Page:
at the repartee

Hello!!
I have accidentally noticed that many dictionaries give this idiom as "quick at repartee". Well, I for myself have always believed it to be "at/on the repartee" but have not found any confirmation from reliable sources. Is there just an expression in your English-speaking parts and places?
 
  • Loob

    Senior Member
    English UK
    To the best of my knowledge, I've never heard either "quick at the repartee" or "quick on the repartee". Google seems to bear this out: "quick at the repartee" 2 hits; "quick on the repartee" 8 hits, of which several are from India.

    Mind you, I don't think "quick at repartee" trips naturally off my tongue either. This may be a BrE thing: google hits for "quick at repartee" region UK total 7.

    Many of the wider (c 2400) google hits do seem to be from dictionaries...
     

    sdgraham

    Senior Member
    USA English
    The WRD French dictionary lists repartée as the past participle of repartir - a verb.

    Perhaps it's one of those cases where words undergo corruption across the linguistic gulfs and all bets are off. For example, those who use "RSVP" as a verb.

    I'd say "fast with a retort," I think.
     
    Hmm.. yeah, you're probably right: "at repartee" sounds more natural than "on repartee" but that really made me think of the meaning of the construction. One normally feels it natural to say "quick at smth", "good at smth". But was that intitialy "being good at quick-answering" that was meant?
     

    Janey UK

    Senior Member
    Native speaker of British English
    I'd probably say something like "he's quick with a come-back"...but if I were to use "repartee" I'd say something like: "he's a master of repartee".

    I've also heard "he's good at the cut-and-thrust" but this is a little unusual!
     

    Cagey

    post mod (English Only / Latin)
    English - US
    For "skilled at repartee" I get 13 hits on Google, and 42 for "skill at repartee". "Good at repartee" gets 90 hits.

    This would be consistent with understanding repartee as something like "quick answering", an ability one might have or lack.
     
    I'd probably say something like "he's quick with a come-back"...but if I were to use "repartee" I'd say something like: "he's a master of repartee".

    I've also heard "he's good at the cut-and-thrust" but this is a little unusual!
    Well, that's what I basically meant Loob:) I mean the whole construction itself, if you start unwinding it bit by bit, sounds rather nonsensical, yet I see, it appears in the most reputable dictionaries.
     

    Loob

    Senior Member
    English UK
    I mean the whole construction itself, if you start unwinding it bit by bit, sounds rather nonsensical, yet I see, it appears in the most reputable dictionaries.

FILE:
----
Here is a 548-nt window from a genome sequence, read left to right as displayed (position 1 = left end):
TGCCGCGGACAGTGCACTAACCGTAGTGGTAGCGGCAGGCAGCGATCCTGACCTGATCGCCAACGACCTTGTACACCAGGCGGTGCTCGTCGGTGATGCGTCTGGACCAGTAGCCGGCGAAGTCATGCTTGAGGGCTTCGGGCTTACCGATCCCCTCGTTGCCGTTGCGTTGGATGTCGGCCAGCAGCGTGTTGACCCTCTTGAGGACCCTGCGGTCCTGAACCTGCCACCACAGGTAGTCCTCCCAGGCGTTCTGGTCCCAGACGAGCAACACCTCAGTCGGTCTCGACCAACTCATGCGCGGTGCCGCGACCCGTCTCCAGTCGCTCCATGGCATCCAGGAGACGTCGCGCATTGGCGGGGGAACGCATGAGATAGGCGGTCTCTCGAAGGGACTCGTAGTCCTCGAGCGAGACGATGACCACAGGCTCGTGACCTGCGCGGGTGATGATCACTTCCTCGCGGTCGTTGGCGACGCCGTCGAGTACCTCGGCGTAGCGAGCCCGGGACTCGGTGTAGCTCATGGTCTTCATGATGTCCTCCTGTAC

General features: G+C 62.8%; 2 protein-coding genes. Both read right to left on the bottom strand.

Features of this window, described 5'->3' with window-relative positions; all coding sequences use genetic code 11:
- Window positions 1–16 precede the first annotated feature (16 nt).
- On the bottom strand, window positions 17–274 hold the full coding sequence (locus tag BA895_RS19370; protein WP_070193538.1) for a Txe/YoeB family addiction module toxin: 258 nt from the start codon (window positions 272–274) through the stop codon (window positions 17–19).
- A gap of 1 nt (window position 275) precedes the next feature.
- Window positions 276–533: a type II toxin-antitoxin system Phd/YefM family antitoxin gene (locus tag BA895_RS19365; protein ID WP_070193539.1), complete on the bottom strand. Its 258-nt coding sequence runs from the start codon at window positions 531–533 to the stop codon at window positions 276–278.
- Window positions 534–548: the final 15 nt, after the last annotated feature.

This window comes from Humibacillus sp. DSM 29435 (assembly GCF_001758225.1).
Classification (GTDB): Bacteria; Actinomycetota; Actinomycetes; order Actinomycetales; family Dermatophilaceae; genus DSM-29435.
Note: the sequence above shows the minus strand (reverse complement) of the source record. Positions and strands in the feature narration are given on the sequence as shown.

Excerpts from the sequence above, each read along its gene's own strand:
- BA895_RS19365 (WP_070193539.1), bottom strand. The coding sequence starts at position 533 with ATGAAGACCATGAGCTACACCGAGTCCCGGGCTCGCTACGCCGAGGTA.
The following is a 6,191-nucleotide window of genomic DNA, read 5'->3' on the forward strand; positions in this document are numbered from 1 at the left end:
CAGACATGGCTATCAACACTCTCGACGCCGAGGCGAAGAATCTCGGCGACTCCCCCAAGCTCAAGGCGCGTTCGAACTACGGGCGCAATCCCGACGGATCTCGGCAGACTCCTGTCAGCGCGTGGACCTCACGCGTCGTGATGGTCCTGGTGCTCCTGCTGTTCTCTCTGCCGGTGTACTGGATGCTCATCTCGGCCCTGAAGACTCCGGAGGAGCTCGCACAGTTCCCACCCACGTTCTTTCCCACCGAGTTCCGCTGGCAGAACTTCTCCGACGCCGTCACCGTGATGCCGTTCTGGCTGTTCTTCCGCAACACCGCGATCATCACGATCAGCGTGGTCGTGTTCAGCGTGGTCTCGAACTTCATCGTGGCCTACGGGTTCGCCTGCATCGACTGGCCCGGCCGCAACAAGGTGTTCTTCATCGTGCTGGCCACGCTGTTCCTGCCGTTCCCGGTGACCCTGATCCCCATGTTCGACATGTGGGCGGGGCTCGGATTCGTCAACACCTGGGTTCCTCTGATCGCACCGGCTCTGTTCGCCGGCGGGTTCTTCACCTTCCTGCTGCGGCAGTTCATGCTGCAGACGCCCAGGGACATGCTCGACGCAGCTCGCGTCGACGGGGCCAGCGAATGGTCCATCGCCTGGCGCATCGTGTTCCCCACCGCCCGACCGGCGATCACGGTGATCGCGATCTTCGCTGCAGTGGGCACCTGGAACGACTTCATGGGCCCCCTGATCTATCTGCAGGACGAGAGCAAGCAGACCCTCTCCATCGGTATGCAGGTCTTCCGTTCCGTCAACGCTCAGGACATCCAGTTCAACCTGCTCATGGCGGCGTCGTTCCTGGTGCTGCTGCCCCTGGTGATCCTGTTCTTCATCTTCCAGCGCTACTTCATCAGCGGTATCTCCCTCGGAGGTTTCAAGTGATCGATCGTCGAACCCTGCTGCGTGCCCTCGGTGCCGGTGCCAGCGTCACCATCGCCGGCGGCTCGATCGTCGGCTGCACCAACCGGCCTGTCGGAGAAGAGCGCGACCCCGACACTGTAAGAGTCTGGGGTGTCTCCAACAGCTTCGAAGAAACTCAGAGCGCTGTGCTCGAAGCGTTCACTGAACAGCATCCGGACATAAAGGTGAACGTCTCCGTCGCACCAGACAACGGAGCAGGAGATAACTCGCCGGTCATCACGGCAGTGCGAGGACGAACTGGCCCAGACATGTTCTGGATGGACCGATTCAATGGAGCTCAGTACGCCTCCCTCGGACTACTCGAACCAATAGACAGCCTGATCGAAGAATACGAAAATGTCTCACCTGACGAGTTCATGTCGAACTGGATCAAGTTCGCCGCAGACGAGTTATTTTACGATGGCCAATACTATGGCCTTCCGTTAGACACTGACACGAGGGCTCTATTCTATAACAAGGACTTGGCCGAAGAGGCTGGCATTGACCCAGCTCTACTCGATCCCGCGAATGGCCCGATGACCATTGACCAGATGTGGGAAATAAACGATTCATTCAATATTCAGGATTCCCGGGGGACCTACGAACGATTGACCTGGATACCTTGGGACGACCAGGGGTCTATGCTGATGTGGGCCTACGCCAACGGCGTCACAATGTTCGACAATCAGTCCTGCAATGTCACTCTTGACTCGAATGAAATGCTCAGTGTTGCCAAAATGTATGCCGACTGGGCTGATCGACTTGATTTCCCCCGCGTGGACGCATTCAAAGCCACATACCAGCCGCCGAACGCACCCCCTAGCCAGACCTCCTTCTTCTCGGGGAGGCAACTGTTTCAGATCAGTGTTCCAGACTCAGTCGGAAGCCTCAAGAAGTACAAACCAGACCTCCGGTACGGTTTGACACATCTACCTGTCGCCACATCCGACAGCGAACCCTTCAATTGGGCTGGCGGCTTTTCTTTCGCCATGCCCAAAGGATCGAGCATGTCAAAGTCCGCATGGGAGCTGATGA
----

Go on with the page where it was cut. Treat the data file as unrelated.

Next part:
Oh, I see your point, Setwale_Charm: if repartee means quick-answering, then quick at repartee doesn't make sense...

    Repartee doesn't, quite, mean quick-answering. In the past, it could be used with an article to mean A ready, witty, or smart reply; a quick and clever retort. Now, as far as I know, it's always used without an article, with the meaning sharpness or wit in sudden reply; such replies collectively; the practice or faculty of uttering them. (Definitions from the OED).

    But given that speed of response is certainly part of the definition, yes, I agree that "quick at repartee" is tautologous. That seems like another good reason to avoid it:D

    Dictionaries do seem to copy from one another...
     

    Janey UK

    Senior Member
    Native speaker of British English
    Well, I always believed, for whatever reason this may have been, that this expression was derived from something to do with tennis. So many British idioms originate in sports. Is this word used in tennis to mean a quick return of the tennis ball?
    No, it's from (the sport of) fencing, and derives from the French 'repartie' which means "an answering thrust or blow."

    We get the word "parry" from the same origin (by "origin" I mean from the sport of fencing, not from the word 'repartie'.) The etymology of parry is from the latin parere which means to ward off or defend oneself from a blow, and was (and maybe still is!) a common fencing term (parez!)

    So one can parry an insult with a spot of witty repartee!
     

    lablady

    Senior Member
    English - USA
    If using "repartee" while describing someone as good with a quick witty answer, the one that sounds most natural to me is "skilled in repartee". A Google search does yield a few more hits than anything with "at", but the numbers are still not overwhelmingly conclusive.

    I agree that "quick" is inherent in the definition of repartee, and while I can't explain why, "at" just doesn't sound natural to me. And "witty repartee" is the way I most often hear it, but "witty" is part of the definition also! :)

    I don't recall any terms in tennis that sound similar, but it's been many years since I played so my memory could be gone. :D

    Edit: never mind, I see Janey UK knew the correct sport.
     
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